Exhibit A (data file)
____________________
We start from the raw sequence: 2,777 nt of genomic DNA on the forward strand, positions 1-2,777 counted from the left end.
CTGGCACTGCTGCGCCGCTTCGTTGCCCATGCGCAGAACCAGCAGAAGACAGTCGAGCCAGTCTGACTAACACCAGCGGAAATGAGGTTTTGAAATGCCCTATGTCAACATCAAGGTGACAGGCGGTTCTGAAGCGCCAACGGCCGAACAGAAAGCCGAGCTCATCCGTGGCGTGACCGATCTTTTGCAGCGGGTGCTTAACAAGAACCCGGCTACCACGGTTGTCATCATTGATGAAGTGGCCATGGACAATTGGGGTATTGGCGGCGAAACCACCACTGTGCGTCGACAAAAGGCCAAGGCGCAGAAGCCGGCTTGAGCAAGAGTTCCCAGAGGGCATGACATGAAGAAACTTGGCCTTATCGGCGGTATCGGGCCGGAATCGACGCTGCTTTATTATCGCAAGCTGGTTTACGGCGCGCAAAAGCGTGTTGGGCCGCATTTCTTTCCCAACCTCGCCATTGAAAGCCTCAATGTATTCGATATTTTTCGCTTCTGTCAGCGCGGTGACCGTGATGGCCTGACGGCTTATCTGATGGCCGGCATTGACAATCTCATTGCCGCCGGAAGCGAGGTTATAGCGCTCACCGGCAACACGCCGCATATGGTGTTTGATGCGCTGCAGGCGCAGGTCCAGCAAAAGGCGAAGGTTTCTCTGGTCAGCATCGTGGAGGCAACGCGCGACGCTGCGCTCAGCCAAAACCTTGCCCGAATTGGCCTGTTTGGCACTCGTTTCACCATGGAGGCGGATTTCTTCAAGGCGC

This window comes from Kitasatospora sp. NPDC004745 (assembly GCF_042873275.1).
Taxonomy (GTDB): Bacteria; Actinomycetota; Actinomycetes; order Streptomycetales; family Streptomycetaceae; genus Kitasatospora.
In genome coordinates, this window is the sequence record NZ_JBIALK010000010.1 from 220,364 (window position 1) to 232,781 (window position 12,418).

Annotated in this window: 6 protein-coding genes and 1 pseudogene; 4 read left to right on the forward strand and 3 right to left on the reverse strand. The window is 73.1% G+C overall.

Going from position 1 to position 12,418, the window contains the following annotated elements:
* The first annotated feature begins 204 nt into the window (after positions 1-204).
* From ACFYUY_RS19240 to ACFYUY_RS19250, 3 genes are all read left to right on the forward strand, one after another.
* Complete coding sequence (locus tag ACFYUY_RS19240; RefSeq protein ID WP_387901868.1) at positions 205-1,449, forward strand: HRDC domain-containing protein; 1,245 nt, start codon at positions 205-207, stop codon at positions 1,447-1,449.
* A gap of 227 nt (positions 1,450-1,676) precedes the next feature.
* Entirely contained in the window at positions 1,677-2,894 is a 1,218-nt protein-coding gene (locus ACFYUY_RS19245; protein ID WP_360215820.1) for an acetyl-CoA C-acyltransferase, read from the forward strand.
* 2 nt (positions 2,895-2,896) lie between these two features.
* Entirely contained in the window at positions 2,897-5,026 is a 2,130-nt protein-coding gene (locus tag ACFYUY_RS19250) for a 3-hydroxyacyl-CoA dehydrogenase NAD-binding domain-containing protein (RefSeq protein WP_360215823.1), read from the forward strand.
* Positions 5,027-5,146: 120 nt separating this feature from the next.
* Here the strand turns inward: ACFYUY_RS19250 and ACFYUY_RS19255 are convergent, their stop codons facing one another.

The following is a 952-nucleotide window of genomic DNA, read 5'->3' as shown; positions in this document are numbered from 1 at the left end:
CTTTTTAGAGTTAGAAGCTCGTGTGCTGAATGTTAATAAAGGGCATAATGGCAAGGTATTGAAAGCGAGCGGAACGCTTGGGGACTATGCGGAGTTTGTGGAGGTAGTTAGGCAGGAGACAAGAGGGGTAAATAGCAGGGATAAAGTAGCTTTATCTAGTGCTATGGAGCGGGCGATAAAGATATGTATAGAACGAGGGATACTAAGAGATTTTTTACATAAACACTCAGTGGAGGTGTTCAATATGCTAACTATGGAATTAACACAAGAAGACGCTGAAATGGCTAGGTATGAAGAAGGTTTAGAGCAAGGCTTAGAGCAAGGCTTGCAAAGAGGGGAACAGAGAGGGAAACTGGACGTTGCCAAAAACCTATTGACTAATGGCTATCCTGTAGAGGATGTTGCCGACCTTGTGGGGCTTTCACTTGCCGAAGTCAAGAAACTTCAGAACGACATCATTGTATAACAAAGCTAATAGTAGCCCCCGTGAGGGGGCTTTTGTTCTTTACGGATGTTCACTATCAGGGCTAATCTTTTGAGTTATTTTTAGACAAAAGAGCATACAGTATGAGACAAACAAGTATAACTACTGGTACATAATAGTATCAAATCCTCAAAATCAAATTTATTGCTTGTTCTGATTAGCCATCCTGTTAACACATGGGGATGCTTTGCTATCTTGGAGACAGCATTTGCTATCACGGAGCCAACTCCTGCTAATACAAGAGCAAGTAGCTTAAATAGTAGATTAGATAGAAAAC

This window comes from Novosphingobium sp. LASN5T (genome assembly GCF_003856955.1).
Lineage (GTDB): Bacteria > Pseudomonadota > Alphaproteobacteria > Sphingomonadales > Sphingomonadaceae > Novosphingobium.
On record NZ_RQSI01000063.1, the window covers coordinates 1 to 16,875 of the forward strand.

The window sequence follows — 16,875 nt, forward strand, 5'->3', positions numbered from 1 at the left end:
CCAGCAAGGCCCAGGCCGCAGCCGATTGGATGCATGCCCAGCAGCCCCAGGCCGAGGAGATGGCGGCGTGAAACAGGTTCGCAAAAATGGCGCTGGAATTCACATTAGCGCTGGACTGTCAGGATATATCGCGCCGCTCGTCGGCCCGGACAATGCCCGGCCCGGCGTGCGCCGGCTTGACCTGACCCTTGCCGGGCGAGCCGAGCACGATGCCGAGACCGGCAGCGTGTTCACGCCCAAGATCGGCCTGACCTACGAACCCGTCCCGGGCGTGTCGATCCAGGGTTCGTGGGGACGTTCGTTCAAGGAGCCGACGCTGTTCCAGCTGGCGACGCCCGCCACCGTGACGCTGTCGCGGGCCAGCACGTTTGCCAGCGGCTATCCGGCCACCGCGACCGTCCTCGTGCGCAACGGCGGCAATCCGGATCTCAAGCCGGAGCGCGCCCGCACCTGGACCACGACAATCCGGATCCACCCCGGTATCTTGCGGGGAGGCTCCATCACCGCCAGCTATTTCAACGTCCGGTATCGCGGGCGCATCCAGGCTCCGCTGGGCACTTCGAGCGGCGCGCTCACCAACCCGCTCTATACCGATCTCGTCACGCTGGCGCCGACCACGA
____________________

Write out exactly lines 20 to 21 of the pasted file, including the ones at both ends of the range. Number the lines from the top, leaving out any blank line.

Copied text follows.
Lineage (GTDB): Bacteria > Pseudomonadota > Alphaproteobacteria > Sphingomonadales > Sphingomonadaceae > Novosphingobium.
On record NZ_RQSI01000063.1, the window covers coordinates 1 to 16,875 of the forward strand.